• H01L27/3206Multi-colour light emission
    • H01L27/3211Multi-colour light emission using RGB sub-pixels
    • H01L27/3218Multi-colour light emission using RGB sub-pixels characterised by the geometrical arrangement of the RGB sub-pixels
    • GPHYSICS
    • G09EDUCATION; CRYPTOGRAPHY; DISPLAY; ADVERTISING; SEALS
    • G09GARRANGEMENTS OR CIRCUITS FOR CONTROL OF INDICATING DEVICES USING STATIC MEANS TO PRESENT VARIABLE INFORMATION
    • G09G2300/00Aspects of the constitution of display devices
    • G09G2300/04Structural and physical details of display devices
    • G09G2300/0439Pixel structures
    • G09G2300/0452Details of colour pixel setup, e.g. pixel composed of a red, a blue and two green components
    • GPHYSICS
    • G09EDUCATION; CRYPTOGRAPHY; DISPLAY; ADVERTISING; SEALS
    • G09GARRANGEMENTS OR CIRCUITS FOR CONTROL OF INDICATING DEVICES USING STATIC MEANS TO PRESENT VARIABLE INFORMATION
    • G09G3/00Control arrangements or circuits, of interest only in connection with visual indicators other than cathode-ray tubes
    • G09G3/20Control arrangements or circuits, of interest only in connection with visual indicators other than cathode-ray tubes for presentation of an assembly of a number of characters, e.g. a page, by composing the assembly by combination of individual elements arranged in a matrix no fixed position being assigned to or needed to be assigned to the individual characters or partial characters
    • G09G3/22Control arrangements or circuits, of interest only in connection with visual indicators other than cathode-ray tubes for presentation of an assembly of a number of characters, e.g. a page, by composing the assembly by combination of individual elements arranged in a matrix no fixed position being assigned to or needed to be assigned to the individual characters or partial characters using controlled light sources
    • G09G3/30Control arrangements or circuits, of interest only in connection with visual indicators other than cathode-ray tubes for presentation of an assembly of a number of characters, e.g. a page, by composing the assembly by combination of individual elements arranged in a matrix no fixed position being assigned to or needed to be assigned to the individual characters or partial characters using controlled light sources using electroluminescent panels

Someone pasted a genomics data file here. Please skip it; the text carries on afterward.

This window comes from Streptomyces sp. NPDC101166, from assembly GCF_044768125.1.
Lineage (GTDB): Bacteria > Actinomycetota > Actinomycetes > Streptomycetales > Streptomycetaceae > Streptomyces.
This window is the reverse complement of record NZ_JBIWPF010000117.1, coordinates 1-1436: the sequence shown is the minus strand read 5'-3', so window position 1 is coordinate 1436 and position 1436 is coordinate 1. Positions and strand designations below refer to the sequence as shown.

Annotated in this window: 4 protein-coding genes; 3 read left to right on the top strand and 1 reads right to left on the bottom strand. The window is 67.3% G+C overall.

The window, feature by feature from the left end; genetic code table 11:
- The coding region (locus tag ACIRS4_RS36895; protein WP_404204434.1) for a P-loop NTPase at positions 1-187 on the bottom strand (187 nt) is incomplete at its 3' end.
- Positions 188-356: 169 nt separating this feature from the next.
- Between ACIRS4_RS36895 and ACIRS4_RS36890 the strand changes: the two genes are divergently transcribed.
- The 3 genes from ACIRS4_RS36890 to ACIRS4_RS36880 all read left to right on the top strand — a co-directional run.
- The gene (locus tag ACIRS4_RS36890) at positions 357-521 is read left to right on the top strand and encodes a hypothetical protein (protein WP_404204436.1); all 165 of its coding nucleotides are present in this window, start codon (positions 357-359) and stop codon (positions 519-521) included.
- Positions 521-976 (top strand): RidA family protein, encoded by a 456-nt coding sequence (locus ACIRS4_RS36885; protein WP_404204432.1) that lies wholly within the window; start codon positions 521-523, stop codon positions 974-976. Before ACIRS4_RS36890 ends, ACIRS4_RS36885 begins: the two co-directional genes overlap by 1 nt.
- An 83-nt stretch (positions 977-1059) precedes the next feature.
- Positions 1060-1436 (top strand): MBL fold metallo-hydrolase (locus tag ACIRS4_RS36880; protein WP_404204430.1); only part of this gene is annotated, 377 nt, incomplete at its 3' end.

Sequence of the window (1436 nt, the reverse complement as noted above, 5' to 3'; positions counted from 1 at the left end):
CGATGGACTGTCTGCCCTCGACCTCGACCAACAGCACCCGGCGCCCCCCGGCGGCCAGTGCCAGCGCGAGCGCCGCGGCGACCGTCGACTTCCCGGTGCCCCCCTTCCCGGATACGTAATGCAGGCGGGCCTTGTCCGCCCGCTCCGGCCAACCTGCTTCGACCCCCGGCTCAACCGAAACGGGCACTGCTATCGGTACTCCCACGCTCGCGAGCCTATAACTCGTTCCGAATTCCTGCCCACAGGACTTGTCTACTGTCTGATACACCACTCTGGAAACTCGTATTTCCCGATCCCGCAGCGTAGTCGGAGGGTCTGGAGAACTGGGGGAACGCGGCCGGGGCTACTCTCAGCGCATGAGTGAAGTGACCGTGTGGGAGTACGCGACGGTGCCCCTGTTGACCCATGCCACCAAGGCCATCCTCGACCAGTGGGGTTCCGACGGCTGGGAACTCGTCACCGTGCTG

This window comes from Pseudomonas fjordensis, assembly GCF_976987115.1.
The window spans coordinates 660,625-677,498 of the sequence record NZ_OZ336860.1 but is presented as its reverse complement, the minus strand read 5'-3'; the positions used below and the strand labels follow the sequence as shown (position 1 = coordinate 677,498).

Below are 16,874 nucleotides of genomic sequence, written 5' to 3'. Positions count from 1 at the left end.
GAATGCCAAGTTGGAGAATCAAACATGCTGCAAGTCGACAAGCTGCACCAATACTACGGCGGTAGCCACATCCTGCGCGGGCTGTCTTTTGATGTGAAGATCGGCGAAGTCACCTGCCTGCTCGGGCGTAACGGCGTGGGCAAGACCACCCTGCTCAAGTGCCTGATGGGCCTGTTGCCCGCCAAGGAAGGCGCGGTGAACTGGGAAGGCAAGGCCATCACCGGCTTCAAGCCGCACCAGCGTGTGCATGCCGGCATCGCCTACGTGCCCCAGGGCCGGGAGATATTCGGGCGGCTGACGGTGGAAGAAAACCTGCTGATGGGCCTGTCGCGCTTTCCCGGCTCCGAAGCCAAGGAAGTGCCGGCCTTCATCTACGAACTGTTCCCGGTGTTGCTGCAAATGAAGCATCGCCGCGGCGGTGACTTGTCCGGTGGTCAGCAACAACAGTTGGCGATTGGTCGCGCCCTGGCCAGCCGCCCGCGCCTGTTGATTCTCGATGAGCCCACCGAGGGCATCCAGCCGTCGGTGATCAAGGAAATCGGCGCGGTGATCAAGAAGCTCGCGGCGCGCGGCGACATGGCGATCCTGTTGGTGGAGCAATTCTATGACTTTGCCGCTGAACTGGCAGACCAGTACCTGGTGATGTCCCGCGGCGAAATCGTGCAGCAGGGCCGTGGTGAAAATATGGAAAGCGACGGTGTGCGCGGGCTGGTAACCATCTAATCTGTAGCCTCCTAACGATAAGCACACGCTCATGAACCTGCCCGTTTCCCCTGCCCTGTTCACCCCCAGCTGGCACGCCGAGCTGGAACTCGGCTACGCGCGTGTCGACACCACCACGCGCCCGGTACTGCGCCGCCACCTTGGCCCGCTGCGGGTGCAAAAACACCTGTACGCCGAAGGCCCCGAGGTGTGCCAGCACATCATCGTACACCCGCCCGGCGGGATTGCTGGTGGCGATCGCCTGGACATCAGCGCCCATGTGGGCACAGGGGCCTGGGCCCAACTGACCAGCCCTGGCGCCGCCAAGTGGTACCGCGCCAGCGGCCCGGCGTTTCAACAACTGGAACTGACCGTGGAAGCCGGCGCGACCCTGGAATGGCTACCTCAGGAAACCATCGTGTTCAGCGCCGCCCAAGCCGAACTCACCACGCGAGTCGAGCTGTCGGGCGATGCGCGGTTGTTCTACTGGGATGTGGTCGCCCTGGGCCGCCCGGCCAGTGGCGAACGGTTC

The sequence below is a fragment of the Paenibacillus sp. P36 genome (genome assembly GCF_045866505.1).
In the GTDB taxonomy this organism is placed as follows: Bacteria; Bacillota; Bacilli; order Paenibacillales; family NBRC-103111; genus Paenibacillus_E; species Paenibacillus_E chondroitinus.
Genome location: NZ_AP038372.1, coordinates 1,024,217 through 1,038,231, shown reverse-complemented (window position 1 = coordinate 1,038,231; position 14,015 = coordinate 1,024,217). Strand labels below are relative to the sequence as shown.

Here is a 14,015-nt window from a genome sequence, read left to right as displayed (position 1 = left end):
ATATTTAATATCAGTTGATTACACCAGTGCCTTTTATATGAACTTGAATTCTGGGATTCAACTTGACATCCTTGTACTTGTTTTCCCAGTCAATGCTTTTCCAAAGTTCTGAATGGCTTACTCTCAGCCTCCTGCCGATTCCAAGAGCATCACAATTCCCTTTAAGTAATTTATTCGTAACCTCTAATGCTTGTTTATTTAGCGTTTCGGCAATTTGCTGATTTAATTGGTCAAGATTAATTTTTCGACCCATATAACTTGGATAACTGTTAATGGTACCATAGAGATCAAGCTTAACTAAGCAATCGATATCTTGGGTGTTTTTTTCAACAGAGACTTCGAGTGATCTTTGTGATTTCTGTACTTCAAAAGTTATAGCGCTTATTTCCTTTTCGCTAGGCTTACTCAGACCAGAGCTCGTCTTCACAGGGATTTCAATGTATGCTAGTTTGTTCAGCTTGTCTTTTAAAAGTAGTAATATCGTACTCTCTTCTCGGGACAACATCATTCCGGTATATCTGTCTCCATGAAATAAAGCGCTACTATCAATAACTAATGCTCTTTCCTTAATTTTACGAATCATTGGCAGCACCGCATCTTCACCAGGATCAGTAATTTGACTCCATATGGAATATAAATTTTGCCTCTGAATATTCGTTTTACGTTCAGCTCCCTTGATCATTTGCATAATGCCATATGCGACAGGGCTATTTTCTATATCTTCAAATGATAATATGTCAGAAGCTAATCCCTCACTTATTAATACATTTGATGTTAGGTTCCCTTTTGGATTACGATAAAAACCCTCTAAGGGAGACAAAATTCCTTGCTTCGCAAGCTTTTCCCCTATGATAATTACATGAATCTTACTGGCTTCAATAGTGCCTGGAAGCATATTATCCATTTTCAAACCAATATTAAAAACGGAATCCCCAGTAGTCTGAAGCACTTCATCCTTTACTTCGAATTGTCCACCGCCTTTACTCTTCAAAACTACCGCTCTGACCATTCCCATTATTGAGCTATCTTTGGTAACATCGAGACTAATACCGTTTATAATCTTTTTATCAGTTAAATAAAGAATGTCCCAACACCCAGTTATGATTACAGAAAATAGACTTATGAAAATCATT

• G09G3/32Control arrangements or circuits, of interest only in connection with visual indicators other than cathode-ray tubes for presentation of an assembly of a number of characters, e.g. a page, by composing the assembly by combination of individual elements arranged in a matrix no fixed position being assigned to or needed to be assigned to the individual characters or partial characters using controlled light sources using electroluminescent panels semiconductive, e.g. using light-emitting diodes [LED]
    • G09G3/3208Control arrangements or circuits, of interest only in connection with visual indicators other than cathode-ray tubes for presentation of an assembly of a number of characters, e.g. a page, by composing the assembly by combination of individual elements arranged in a matrix no fixed position being assigned to or needed to be assigned to the individual characters or partial characters using controlled light sources using electroluminescent panels semiconductive, e.g. using light-emitting diodes [LED] organic, e.g. using organic light-emitting diodes [OLED]
    • HELECTRICITY
    • H01BASIC ELECTRIC ELEMENTS
    • H01LSEMICONDUCTOR DEVICES; ELECTRIC SOLID STATE DEVICES NOT OTHERWISE PROVIDED FOR
    • H01L27/00Devices consisting of a plurality of semiconductor or other solid-state components formed in or on a common substrate
    • H01L27/28Devices consisting of a plurality of semiconductor or other solid-state components formed in or on a common substrate including components using organic materials as the active part, or using a combination of organic materials with other materials as the active part